DALLAS Tempe, Ariz., has allocated $40.8 million to build the nation’s largest steel dam on Town Lake, three years after the original rubber dam collapsed and released nearly a billion gallons of water downstream.
Funding for the project comes from assessments on property owners in the Rio Salado Community Facilities District, also known as Tempe District 175.
Tempe issued $6.3 million of bonds for the district shortly after its creation in 1999.
Tempe voters last year approved $10.5 million of bonds for improvement to the park surrounding the lake on the dry Salt River bed but not for the dam itself. However, the vote did authorize the city to proceed with plans to replace the dam.
At a meeting last week, the Tempe City Council approved the addition of $2.6 million from city funds to cover a funding gap due to rising costs.
The city expects to begin pouring foundation for the concrete next fall and by January 2015, installing the dam gates, which are expected to be completed by December 2015.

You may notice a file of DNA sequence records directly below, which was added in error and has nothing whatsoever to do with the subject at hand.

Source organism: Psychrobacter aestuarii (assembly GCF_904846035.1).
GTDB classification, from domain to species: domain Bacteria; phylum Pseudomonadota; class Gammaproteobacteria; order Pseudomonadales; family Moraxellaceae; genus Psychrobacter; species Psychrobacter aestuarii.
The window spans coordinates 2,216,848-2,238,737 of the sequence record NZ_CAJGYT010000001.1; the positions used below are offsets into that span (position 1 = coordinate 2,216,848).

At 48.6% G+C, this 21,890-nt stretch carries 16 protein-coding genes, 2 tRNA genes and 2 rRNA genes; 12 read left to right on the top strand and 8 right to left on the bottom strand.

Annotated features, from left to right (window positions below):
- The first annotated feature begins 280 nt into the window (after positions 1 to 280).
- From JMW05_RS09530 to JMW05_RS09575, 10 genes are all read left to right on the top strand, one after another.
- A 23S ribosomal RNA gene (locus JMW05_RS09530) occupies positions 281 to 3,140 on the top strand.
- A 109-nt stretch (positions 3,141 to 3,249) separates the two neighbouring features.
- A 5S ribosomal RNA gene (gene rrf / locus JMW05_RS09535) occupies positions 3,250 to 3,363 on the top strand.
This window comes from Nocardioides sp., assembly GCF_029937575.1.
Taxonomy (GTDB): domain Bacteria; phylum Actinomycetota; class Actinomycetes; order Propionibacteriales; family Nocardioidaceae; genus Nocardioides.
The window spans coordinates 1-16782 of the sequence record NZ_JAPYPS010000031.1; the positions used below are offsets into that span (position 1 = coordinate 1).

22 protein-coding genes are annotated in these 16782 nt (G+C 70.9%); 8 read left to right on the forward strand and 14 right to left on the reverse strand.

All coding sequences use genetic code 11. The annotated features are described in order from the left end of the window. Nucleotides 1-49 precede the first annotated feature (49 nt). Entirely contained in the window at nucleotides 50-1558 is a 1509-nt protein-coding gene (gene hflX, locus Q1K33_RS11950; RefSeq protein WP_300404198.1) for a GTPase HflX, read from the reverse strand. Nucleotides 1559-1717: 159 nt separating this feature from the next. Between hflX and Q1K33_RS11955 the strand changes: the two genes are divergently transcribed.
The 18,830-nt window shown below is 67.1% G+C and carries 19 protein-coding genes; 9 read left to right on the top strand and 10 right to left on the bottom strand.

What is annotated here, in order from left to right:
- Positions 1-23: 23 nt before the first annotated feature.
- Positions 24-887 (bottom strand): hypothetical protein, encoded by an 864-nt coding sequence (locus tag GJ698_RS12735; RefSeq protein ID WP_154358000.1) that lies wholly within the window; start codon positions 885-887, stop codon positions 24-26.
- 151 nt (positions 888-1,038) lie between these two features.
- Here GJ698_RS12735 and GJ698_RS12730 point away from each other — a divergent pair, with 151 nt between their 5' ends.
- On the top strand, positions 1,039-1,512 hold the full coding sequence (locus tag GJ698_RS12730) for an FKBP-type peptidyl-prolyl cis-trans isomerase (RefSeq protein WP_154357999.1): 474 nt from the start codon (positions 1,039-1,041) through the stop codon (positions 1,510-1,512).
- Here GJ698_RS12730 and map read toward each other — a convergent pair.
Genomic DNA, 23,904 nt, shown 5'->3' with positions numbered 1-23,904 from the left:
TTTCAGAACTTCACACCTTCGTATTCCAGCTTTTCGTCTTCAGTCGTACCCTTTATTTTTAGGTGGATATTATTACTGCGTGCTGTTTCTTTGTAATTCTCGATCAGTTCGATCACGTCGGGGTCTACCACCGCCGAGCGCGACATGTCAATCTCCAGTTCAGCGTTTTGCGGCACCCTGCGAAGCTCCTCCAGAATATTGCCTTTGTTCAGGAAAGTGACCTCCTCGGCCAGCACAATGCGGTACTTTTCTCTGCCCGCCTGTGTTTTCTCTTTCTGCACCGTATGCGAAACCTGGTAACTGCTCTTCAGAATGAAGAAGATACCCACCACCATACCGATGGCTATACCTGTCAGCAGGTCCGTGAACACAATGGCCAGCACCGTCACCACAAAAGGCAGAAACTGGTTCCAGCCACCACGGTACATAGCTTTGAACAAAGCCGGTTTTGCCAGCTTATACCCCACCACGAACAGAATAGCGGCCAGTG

The rubber dam showed signs of stress before it collapsed on July 20, 2010. Efforts to replace the dam were already in the works before it failed. The water, purchased to fill the lake, flowed down the dry Salt River bed.
The once scenic lake became a muddy bog that attracted flies and other pests. The city rented a temporary replacement for the failed dam and refilled the lake.
City officials considered purchasing another rubber dam but decided to spend more money on the hydraulically-operated steel-gate dam.
Town Lake is seen as an asset for the city, attracting developers of business parks, residential buildings, restaurants and other tax-producing properties.
Tempe has $435.8 million of general obligation bonds outstanding, with ratings of AAA from Standard & Poor’s and Fitch Ratings and Aa1 from Moody’s Investors Service, all with stable outlooks.
An East Valley suburb of Phoenix, Tempe is home to 165,000 people and the main campus of Arizona State University.